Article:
For two decades after Da Gama’s first voyage Manuel developed his Indian empire “in the service of God our Lord and to our own advantage”, as he once put it.

Many factors caused the Portuguese monopoly of the Eastern trade to totter dangerously. There was corruption in the Indian service and a shortage of manpower. The unwieldy and overloaded ships were an easy prey to English and French pirates or heavy seas. Portions of the royal monopoly were leased to strangers: in particular the perspicacious Dutch who distributed the spices quickly realized the possibilities of the Indian trade and before long began to filch the trade round the Cape from its jealous guardians.

In 1596 the Dutch launched their first assault against the Portuguese monopoly. In spite of the inauspicious inception of the trade with India the English founded an East India Company in 1600. In1601 Sir James Lancaster anchored in the bay at the foot of Table Mountain, as commander of the company’s first fleet to the East.

In the end it was the Dutch, and not the English, who destroyed the Portuguese monopoly in the East during the half century before the establishment of a colony at the Cape.

The carrying trade was doubly advantageous for the alert Hollanders and Zeelanders in that it gave their small country economic power, and simultaneously provided an opportunity for learning the potential value of the spice monopoly, which the Portuguese had kept so secret.

The United Netherlands Chartered East India Company was formed in 1602. This company was granted a charter by the States-General of the Netherlands, which remained the sovereign authority over these overseas enterprises.

The Dutch East India Company, with its six autonomous chambers under a main directorate, “the Seventeen”, became the instrument of Dutch activity in the East. In the Malayan Archipelago itself a permanent administration, headed by a governor and Council of India, was established after 1609. A permanent headquarters was established at Batavia, in Java, after 1619.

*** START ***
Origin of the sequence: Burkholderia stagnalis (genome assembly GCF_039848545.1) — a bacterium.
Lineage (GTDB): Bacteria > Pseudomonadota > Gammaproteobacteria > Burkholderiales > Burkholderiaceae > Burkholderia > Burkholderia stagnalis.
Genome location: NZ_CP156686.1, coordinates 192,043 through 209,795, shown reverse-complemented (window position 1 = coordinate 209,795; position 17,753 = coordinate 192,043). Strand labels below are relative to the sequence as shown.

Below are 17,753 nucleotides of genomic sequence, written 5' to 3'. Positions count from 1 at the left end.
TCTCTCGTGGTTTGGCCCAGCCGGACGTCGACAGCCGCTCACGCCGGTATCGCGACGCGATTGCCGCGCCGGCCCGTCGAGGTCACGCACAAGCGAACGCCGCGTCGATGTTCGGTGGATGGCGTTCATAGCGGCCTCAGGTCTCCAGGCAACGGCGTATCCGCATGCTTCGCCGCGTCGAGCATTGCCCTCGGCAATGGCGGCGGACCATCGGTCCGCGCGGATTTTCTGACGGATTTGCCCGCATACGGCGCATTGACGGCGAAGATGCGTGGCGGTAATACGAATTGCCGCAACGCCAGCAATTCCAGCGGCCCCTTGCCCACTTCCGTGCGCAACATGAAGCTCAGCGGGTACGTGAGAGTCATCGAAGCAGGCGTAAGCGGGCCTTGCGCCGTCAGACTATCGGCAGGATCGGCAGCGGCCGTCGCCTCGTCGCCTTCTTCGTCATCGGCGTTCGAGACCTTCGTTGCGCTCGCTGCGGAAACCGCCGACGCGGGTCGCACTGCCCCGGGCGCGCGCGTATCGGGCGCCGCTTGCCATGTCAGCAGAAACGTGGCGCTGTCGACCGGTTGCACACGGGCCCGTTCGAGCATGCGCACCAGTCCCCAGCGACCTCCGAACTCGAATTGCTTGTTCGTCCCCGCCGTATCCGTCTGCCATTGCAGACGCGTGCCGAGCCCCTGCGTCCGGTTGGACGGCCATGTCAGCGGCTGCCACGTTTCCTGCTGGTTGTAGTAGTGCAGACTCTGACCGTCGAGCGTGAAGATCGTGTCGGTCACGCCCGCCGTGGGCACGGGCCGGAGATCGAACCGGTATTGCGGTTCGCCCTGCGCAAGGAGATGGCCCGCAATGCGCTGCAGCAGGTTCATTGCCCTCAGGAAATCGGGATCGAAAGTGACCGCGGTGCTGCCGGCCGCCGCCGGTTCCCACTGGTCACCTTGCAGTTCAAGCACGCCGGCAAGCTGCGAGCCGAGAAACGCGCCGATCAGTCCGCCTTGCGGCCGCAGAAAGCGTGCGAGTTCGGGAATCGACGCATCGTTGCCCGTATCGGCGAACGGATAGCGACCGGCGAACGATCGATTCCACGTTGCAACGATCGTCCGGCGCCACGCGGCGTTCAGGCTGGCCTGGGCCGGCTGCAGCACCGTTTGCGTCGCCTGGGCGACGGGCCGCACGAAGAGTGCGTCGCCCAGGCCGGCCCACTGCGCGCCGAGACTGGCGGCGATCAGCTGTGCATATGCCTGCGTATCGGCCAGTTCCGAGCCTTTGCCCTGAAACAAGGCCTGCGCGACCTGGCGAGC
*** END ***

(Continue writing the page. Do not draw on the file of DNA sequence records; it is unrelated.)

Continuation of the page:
The first Dutch occupation:

Circumstances that led to the establishment of a replenishment station at the Cape

By the middle of the 17th Century the United Provinces of Holland experienced great political, economic, and spiritual prosperity. Their Naval fleet reigned supreme, due to the lucrative trade with the East and West.

Across the Canal, Britain also began to increase their trade with East. The Dutch realised that they could not allow Britain to beat them to the lucrative spice trade with the East, their largest source of income.

Both countries realised the importance that the Cape of Good Hope could play in their quest for supremacy.

It was imperative to establish a replenishment station, half way to the East, where the crew could rest and take on fresh provisions.

The Table Bay had been used by many ships of different nations, for many years, and from the beginning of the 17th Century, was frequently visited by Dutch and British ships.

It was only when the rivalry between the two powers, increased to dangerous proportions that the occupation of the Cape became an issue.

The Lords of 17, owners of the Dutch East India Company, passed a resolution in 1616 that would force all the Company’s ships to make Table bay their port of call.

In 1660 the English- & Dutch East India Companies considered the possibility of establishing a joint refreshment post as the Cape.

When theses negotiations failed the DEIC considered the possibility of going it alone. This prompted two British ship captains to hoist the British flag on their own accord. The British Monarch, King Jacob 1, however, did not endorse this.

Almost 30 years later, a DEIC ship, the Nieuw-Haerlem, ran aground in Table Bay, near Rietvlei (Suburb of Table View). The castaways where forced to spend almost a year at the Cape.

During this time they accumulated valuable information about the area and its inhabitants.

They built a primitive fort and vegetable garden. A return fleet rescued them in April 1648. On board this this ship was Jan van Riebeeck, the future founder of white South Africa. This was his second visit to the Cape.

Amongst the castaways trapped at the Cape, were Leendert Jansen and Nicolaas Proot. On the 26th July 1649, they submitted a report to the United East India Chartered Company, outlining the advantages and profits, which would accrue to the Company by establishing a Fort and Garden at the Cape of Good Hope.

Increased hostilities between the Dutch and the British, again brought the importance of building a fortification at the Cape to the fore.

In July 1651 Jan van Riebeeck, an ex employee of the Company, submitted his viability report to the DIEC.

This certainly impressed the Lords 17, and when Proot, the Commander of the stranded Nieuw-Haerlem, turned down the Commandership, Jan van Riebeeck was appointed to establish a refreshment post at the Cape of Good Hope.